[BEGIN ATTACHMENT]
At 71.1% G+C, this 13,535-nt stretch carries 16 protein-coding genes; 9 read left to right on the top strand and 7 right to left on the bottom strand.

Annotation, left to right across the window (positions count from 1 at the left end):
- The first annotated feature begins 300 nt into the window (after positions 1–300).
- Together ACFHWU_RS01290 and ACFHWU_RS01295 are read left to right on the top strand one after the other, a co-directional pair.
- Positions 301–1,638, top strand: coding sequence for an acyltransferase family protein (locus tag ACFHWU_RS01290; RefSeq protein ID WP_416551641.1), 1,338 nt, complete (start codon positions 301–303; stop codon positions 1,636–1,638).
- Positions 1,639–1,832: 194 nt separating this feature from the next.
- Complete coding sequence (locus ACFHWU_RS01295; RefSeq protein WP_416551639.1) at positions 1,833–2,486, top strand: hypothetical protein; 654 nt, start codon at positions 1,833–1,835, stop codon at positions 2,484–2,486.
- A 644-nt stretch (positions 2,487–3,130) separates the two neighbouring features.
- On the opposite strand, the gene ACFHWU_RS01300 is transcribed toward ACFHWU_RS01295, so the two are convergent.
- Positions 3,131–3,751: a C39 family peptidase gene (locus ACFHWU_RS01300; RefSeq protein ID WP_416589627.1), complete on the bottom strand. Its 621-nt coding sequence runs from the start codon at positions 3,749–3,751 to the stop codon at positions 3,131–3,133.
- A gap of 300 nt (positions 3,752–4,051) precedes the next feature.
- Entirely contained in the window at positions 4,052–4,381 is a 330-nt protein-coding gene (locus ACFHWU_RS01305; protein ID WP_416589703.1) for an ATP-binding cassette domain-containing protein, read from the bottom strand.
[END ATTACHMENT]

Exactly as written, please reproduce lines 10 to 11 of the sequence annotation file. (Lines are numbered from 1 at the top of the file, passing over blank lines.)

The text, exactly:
- Positions 3,131–3,751: a C39 family peptidase gene (locus ACFHWU_RS01300; RefSeq protein ID WP_416589627.1), complete on the bottom strand. Its 621-nt coding sequence runs from the start codon at positions 3,749–3,751 to the stop codon at positions 3,131–3,133.
- A gap of 300 nt (positions 3,752–4,051) precedes the next feature.